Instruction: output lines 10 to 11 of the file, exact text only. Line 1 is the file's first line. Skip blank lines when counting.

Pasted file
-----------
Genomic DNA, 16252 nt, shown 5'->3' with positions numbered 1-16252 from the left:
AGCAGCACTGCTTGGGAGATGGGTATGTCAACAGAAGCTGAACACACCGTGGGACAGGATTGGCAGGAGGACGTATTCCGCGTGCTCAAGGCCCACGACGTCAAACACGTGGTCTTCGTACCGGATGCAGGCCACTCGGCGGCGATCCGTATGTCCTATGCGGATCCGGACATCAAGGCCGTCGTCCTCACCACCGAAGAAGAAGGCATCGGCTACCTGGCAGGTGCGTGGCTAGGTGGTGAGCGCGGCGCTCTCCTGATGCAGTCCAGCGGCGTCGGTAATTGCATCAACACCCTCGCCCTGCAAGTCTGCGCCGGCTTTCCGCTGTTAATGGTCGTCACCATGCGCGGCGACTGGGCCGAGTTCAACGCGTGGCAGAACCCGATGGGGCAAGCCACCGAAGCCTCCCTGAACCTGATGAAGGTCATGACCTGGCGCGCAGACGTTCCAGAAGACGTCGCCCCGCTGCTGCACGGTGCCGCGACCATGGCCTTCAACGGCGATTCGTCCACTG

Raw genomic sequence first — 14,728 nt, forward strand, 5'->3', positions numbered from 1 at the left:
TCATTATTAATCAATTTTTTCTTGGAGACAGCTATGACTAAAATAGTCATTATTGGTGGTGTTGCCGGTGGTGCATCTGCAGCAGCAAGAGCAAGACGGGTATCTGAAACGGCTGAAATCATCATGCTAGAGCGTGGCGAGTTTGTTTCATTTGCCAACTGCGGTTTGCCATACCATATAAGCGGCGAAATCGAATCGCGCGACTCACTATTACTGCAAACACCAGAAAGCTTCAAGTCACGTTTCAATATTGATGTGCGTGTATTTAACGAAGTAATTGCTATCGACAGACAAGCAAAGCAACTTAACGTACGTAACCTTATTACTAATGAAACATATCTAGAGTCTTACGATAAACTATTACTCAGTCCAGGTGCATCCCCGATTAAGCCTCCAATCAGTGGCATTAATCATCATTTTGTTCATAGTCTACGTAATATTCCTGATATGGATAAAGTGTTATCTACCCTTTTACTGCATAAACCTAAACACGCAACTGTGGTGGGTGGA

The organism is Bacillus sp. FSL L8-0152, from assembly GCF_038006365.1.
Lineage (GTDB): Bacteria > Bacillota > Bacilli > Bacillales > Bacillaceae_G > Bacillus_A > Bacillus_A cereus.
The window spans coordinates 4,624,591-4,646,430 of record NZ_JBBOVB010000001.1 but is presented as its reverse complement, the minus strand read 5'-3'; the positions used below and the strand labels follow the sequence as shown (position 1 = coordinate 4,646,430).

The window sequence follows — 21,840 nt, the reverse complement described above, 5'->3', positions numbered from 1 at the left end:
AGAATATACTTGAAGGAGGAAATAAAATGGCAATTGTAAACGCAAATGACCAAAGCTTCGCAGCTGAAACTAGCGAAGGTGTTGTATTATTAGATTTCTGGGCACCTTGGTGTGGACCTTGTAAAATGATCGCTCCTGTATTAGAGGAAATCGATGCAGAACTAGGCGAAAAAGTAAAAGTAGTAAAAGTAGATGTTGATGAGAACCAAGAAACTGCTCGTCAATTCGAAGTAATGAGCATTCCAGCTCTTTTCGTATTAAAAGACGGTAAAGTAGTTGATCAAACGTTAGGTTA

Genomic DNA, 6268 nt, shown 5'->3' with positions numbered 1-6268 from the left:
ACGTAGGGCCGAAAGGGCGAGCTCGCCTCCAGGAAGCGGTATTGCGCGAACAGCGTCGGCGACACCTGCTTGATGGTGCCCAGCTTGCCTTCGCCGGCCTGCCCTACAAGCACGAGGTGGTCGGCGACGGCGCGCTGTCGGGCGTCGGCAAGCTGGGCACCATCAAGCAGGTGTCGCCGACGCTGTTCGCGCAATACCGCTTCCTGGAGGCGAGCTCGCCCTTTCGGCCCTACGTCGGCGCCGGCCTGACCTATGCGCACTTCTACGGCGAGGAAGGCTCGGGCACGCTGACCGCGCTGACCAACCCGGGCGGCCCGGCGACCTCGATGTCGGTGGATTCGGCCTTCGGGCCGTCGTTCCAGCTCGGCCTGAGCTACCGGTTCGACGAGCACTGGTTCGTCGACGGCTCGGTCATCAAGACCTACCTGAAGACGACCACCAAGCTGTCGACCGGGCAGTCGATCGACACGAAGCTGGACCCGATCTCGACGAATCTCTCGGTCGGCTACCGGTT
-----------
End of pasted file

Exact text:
Genomic DNA, 6268 nt, shown 5'->3' with positions numbered 1-6268 from the left:
ACGTAGGGCCGAAAGGGCGAGCTCGCCTCCAGGAAGCGGTATTGCGCGAACAGCGTCGGCGACACCTGCTTGATGGTGCCCAGCTTGCCTTCGCCGGCCTGCCCTACAAGCACGAGGTGGTCGGCGACGGCGCGCTGTCGGGCGTCGGCAAGCTGGGCACCATCAAGCAGGTGTCGCCGACGCTGTTCGCGCAATACCGCTTCCTGGAGGCGAGCTCGCCCTTTCGGCCCTACGTCGGCGCCGGCCTGACCTATGCGCACTTCTACGGCGAGGAAGGCTCGGGCACGCTGACCGCGCTGACCAACCCGGGCGGCCCGGCGACCTCGATGTCGGTGGATTCGGCCTTCGGGCCGTCGTTCCAGCTCGGCCTGAGCTACCGGTTCGACGAGCACTGGTTCGTCGACGGCTCGGTCATCAAGACCTACCTGAAGACGACCACCAAGCTGTCGACCGGGCAGTCGATCGACACGAAGCTGGACCCGATCTCGACGAATCTCTCGGTCGGCTACCGGTT